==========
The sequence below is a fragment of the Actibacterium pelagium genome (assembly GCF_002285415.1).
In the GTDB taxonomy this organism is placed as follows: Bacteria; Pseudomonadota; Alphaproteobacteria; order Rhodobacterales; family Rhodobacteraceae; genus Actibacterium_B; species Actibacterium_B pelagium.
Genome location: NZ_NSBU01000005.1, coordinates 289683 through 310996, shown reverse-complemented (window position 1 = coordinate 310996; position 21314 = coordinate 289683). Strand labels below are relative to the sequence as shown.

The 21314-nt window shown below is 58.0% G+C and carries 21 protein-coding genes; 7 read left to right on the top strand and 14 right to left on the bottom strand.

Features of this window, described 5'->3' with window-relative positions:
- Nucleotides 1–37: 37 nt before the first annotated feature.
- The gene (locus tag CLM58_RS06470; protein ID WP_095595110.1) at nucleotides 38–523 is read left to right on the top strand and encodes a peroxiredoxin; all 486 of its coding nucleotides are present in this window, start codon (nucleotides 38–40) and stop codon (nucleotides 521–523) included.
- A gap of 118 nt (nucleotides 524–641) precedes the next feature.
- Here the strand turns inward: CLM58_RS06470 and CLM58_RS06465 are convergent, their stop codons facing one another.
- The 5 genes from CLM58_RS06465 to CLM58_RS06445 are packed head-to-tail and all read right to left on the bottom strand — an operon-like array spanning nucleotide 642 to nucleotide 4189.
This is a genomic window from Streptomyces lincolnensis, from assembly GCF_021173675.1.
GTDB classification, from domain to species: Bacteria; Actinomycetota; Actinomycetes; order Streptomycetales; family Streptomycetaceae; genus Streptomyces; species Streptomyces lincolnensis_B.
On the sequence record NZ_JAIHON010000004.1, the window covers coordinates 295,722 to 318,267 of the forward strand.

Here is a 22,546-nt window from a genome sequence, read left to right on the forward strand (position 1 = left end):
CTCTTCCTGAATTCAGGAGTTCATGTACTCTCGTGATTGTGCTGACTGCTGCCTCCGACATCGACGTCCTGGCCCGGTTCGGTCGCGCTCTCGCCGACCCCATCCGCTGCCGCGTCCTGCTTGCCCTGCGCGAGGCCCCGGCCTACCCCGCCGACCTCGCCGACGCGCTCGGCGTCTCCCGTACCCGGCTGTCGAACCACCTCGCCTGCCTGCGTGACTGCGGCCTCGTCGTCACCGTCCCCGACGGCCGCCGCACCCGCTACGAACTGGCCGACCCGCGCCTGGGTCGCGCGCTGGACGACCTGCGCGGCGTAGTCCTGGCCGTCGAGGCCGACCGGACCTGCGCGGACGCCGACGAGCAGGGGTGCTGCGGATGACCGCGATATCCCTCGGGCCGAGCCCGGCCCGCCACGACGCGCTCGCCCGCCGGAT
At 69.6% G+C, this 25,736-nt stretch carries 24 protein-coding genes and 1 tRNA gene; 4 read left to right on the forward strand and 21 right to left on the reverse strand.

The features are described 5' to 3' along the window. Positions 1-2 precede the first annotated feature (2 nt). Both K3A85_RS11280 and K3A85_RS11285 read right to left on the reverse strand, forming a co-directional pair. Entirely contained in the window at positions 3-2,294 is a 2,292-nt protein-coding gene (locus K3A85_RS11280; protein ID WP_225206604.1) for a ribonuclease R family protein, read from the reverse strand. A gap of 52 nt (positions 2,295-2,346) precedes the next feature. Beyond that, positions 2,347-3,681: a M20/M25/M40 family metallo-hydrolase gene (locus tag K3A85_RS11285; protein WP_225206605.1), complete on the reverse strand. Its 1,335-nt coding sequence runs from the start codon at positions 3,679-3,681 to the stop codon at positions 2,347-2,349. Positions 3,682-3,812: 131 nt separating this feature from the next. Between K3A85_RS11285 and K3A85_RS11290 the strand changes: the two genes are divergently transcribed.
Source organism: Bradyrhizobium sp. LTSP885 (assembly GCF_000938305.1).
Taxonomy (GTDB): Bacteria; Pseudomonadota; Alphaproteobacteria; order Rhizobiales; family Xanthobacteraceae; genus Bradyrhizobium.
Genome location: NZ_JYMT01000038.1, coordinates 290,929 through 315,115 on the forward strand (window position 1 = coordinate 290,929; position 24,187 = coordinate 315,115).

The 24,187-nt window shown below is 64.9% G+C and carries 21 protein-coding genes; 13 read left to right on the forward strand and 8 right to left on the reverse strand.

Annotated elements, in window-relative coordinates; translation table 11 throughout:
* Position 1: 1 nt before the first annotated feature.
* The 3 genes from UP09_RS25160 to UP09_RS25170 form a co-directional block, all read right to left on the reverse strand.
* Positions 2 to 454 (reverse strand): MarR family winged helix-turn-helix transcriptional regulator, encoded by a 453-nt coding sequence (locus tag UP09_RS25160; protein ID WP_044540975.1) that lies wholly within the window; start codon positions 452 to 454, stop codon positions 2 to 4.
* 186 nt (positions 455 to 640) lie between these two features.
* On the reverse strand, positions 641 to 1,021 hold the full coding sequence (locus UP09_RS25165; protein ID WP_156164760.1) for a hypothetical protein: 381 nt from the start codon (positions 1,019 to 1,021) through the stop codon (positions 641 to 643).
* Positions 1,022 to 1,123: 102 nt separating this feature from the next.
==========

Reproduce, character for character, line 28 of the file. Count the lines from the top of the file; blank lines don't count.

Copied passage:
* Positions 1,022 to 1,123: 102 nt separating this feature from the next.